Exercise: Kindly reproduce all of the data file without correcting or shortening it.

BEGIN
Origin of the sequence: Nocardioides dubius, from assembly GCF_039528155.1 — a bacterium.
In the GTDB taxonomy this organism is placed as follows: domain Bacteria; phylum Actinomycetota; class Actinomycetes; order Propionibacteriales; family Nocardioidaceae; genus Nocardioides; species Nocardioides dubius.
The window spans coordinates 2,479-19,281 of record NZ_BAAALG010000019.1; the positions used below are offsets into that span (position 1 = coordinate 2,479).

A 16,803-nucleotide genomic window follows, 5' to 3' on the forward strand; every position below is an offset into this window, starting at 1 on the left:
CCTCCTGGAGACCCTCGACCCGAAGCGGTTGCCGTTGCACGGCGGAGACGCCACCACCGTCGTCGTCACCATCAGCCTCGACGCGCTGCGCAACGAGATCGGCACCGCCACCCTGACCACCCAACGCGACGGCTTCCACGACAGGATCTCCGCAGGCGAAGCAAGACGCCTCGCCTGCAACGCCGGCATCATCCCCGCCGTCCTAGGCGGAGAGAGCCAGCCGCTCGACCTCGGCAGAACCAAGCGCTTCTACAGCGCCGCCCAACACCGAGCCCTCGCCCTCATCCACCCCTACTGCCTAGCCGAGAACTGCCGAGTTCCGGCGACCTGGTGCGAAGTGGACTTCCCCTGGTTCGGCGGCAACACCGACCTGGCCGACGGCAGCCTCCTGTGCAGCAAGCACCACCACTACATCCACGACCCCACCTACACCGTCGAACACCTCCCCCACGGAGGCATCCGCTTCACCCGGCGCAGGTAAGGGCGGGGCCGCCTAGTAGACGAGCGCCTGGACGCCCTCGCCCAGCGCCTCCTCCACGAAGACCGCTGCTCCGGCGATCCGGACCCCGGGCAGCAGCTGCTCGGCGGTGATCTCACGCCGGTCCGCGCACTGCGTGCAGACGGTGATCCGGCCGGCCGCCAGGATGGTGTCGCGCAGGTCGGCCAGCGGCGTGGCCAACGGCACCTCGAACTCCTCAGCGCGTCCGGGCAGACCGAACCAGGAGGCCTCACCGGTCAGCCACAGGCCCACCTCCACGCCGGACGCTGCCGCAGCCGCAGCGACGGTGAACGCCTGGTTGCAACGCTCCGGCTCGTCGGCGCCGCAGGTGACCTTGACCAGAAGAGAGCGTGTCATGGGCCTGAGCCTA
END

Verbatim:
Origin of the sequence: Nocardioides dubius, from assembly GCF_039528155.1 — a bacterium.
In the GTDB taxonomy this organism is placed as follows: domain Bacteria; phylum Actinomycetota; class Actinomycetes; order Propionibacteriales; family Nocardioidaceae; genus Nocardioides; species Nocardioides dubius.
The window spans coordinates 2,479-19,281 of record NZ_BAAALG010000019.1; the positions used below are offsets into that span (position 1 = coordinate 2,479).

A 16,803-nucleotide genomic window follows, 5' to 3' on the forward strand; every position below is an offset into this window, starting at 1 on the left:
CCTCCTGGAGACCCTCGACCCGAAGCGGTTGCCGTTGCACGGCGGAGACGCCACCACCGTCGTCGTCACCATCAGCCTCGACGCGCTGCGCAACGAGATCGGCACCGCCACCCTGACCACCCAACGCGACGGCTTCCACGACAGGATCTCCGCAGGCGAAGCAAGACGCCTCGCCTGCAACGCCGGCATCATCCCCGCCGTCCTAGGCGGAGAGAGCCAGCCGCTCGACCTCGGCAGAACCAAGCGCTTCTACAGCGCCGCCCAACACCGAGCCCTCGCCCTCATCCACCCCTACTGCCTAGCCGAGAACTGCCGAGTTCCGGCGACCTGGTGCGAAGTGGACTTCCCCTGGTTCGGCGGCAACACCGACCTGGCCGACGGCAGCCTCCTGTGCAGCAAGCACCACCACTACATCCACGACCCCACCTACACCGTCGAACACCTCCCCCACGGAGGCATCCGCTTCACCCGGCGCAGGTAAGGGCGGGGCCGCCTAGTAGACGAGCGCCTGGACGCCCTCGCCCAGCGCCTCCTCCACGAAGACCGCTGCTCCGGCGATCCGGACCCCGGGCAGCAGCTGCTCGGCGGTGATCTCACGCCGGTCCGCGCACTGCGTGCAGACGGTGATCCGGCCGGCCGCCAGGATGGTGTCGCGCAGGTCGGCCAGCGGCGTGGCCAACGGCACCTCGAACTCCTCAGCGCGTCCGGGCAGACCGAACCAGGAGGCCTCACCGGTCAGCCACAGGCCCACCTCCACGCCGGACGCTGCCGCAGCCGCAGCGACGGTGAACGCCTGGTTGCAACGCTCCGGCTCGTCGGCGCCGCAGGTGACCTTGACCAGAAGAGAGCGTGTCATGGGCCTGAGCCTA